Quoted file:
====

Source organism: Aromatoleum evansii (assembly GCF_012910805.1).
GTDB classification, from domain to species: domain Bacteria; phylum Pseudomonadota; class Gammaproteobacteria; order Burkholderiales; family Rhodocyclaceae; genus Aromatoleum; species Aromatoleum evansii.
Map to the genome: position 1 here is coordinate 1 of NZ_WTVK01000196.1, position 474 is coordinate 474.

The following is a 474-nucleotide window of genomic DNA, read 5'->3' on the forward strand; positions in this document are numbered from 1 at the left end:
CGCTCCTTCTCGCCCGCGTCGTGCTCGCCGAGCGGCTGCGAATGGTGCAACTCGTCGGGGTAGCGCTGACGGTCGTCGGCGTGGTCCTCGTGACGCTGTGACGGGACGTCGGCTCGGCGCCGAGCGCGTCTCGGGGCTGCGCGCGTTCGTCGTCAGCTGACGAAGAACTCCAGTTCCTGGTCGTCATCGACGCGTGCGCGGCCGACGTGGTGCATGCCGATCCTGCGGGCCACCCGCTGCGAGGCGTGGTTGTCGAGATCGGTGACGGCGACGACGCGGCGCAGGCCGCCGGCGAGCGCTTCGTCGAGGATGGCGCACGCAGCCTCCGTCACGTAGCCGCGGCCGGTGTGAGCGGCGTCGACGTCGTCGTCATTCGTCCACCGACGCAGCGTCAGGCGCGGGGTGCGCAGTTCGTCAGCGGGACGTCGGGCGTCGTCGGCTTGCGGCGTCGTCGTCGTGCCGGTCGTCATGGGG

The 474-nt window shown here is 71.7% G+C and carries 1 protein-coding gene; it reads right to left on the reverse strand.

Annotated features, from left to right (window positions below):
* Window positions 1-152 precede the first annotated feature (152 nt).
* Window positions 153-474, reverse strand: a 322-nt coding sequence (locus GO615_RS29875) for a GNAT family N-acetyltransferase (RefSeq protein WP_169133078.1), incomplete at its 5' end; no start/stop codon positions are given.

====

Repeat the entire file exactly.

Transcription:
Source organism: Aromatoleum evansii (assembly GCF_012910805.1).
GTDB classification, from domain to species: domain Bacteria; phylum Pseudomonadota; class Gammaproteobacteria; order Burkholderiales; family Rhodocyclaceae; genus Aromatoleum; species Aromatoleum evansii.
Map to the genome: position 1 here is coordinate 1 of NZ_WTVK01000196.1, position 474 is coordinate 474.

The following is a 474-nucleotide window of genomic DNA, read 5'->3' on the forward strand; positions in this document are numbered from 1 at the left end:
CGCTCCTTCTCGCCCGCGTCGTGCTCGCCGAGCGGCTGCGAATGGTGCAACTCGTCGGGGTAGCGCTGACGGTCGTCGGCGTGGTCCTCGTGACGCTGTGACGGGACGTCGGCTCGGCGCCGAGCGCGTCTCGGGGCTGCGCGCGTTCGTCGTCAGCTGACGAAGAACTCCAGTTCCTGGTCGTCATCGACGCGTGCGCGGCCGACGTGGTGCATGCCGATCCTGCGGGCCACCCGCTGCGAGGCGTGGTTGTCGAGATCGGTGACGGCGACGACGCGGCGCAGGCCGCCGGCGAGCGCTTCGTCGAGGATGGCGCACGCAGCCTCCGTCACGTAGCCGCGGCCGGTGTGAGCGGCGTCGACGTCGTCGTCATTCGTCCACCGACGCAGCGTCAGGCGCGGGGTGCGCAGTTCGTCAGCGGGACGTCGGGCGTCGTCGGCTTGCGGCGTCGTCGTCGTGCCGGTCGTCATGGGG

The 474-nt window shown here is 71.7% G+C and carries 1 protein-coding gene; it reads right to left on the reverse strand.

Annotated features, from left to right (window positions below):
* Window positions 1-152 precede the first annotated feature (152 nt).
* Window positions 153-474, reverse strand: a 322-nt coding sequence (locus GO615_RS29875) for a GNAT family N-acetyltransferase (RefSeq protein WP_169133078.1), incomplete at its 5' end; no start/stop codon positions are given.